Across the Corn Belt, a chilly rain is edging across southern Missouri and into the lower Ohio Valley. Meanwhile, the passage of a strong cold front is delivering snow, wind, and bitterly cold conditions across the far upper Midwest. Temperatures have plunged below 0° early Wednesday in the Red River Valley of the North, where a Blizzard Warning is in effect.
On the Plains, an Arctic cold front is punching southward across Montana and the Dakotas, accompanied by wind and snow. A Blizzard Warning is in effect early Wednesday in much of the eastern Dakotas. Meanwhile, rain is falling across the southern Plains, while wet snow is blanketing parts of southern and eastern Kansas.
In the South, rivers continue to run high from the lower Mississippi Valley to the Atlantic coastal plain. Minor to moderate flooding is occurring at well over 100 Southern river gauges, with major flooding being reported in a few locations. Currently, another significant rain event is underway across interior sections of the South, maintaining the flood threat in a large area stretching from northeastern Texas to the northern Mississippi Delta and the Ohio and Tennessee Valleys.
In the West, developing warmth across northern and central California favors winter fieldwork. However, the water equivalency of the Sierra Nevada snowpack is less than 60% of the mid-February average. Elsewhere, some light snow is falling in the northern Rockies, while dry weather has returned across the southern Rockies in the wake of a departing snowstorm.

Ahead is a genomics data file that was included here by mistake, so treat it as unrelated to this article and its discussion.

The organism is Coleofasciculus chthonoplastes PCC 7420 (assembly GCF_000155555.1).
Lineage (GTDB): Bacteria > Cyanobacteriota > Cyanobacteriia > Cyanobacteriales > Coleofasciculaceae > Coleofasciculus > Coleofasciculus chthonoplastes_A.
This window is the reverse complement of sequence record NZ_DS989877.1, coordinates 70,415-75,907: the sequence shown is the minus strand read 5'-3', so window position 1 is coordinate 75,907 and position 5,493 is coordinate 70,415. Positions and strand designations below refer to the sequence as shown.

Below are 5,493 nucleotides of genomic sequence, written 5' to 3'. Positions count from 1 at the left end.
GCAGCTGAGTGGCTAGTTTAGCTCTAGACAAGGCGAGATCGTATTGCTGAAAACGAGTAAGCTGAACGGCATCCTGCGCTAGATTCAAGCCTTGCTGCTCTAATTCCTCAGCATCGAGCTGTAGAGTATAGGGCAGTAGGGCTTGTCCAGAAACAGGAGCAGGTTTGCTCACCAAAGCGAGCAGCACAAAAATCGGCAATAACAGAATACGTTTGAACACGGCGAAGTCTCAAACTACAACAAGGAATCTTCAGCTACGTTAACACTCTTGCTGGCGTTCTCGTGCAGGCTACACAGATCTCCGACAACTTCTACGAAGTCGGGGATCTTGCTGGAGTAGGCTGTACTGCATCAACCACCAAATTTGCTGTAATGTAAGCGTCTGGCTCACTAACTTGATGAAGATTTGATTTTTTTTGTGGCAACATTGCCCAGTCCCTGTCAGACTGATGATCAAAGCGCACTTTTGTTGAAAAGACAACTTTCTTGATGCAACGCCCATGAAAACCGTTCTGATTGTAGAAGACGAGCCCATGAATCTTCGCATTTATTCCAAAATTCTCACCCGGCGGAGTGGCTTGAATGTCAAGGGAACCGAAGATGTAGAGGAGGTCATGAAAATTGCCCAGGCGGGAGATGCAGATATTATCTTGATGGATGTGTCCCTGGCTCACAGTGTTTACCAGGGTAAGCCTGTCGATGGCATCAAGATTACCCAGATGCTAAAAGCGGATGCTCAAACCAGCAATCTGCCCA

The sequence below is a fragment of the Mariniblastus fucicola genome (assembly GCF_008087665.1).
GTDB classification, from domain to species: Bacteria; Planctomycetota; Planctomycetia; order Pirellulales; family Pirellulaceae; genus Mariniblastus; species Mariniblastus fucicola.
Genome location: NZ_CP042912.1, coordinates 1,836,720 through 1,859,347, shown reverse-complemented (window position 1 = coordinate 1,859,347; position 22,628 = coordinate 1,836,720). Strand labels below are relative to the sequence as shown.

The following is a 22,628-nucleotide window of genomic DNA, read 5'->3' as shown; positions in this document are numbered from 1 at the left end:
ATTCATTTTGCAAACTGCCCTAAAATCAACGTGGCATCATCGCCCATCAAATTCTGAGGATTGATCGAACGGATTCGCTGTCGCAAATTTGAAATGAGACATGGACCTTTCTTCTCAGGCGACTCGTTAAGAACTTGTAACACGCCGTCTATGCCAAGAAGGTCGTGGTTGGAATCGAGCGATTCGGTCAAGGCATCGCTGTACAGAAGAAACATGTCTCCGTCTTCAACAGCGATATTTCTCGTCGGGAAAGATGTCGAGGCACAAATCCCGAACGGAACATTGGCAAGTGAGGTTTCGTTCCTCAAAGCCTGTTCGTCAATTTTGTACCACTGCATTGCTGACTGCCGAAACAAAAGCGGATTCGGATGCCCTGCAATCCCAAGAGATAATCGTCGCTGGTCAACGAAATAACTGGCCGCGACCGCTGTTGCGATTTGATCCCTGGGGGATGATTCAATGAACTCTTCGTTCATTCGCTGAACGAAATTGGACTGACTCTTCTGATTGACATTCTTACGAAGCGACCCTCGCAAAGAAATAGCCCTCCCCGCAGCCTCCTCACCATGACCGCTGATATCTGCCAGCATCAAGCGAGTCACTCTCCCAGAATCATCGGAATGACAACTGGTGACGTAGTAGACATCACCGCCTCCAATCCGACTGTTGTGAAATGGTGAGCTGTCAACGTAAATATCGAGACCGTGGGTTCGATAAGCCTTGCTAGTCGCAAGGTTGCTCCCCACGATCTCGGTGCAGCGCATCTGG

The latest round of Southern rainfall could lead to a worsening flood situation in some areas before dry weather returns late Thursday. Lowland flooding will linger after rain ends, as runoff drains from creeks and streams to larger rivers. In addition, another round of Southern rain during the weekend will maintain soggy field conditions. Meanwhile, showery weather will return across the northern half of the western U.S., starting on Thursday. Little or no precipitation will occur during the next 5 days, however, from central and southern California to the southern High Plains. Elsewhere, a sharp but short-lived blast of frigid air will engulf the northern Plains, Midwest, and Northeast, followed by a weekend warming trend. Snow will precede and accompany the surge of cold air, with accumulations expected from parts of the central Plains to northern New England.
Looking ahead, the 6- to 10-day outlook calls for the likelihood of near- or below-normal temperatures from the Pacific Coast to the High Plains, while warmer-than-normal weather will prevail across the eastern half of the U.S. Meanwhile, near- or above-normal precipitation across most of the country should contrast with drier-than-normal conditions across Florida’s peninsula, as well as much of California and the Great Basin.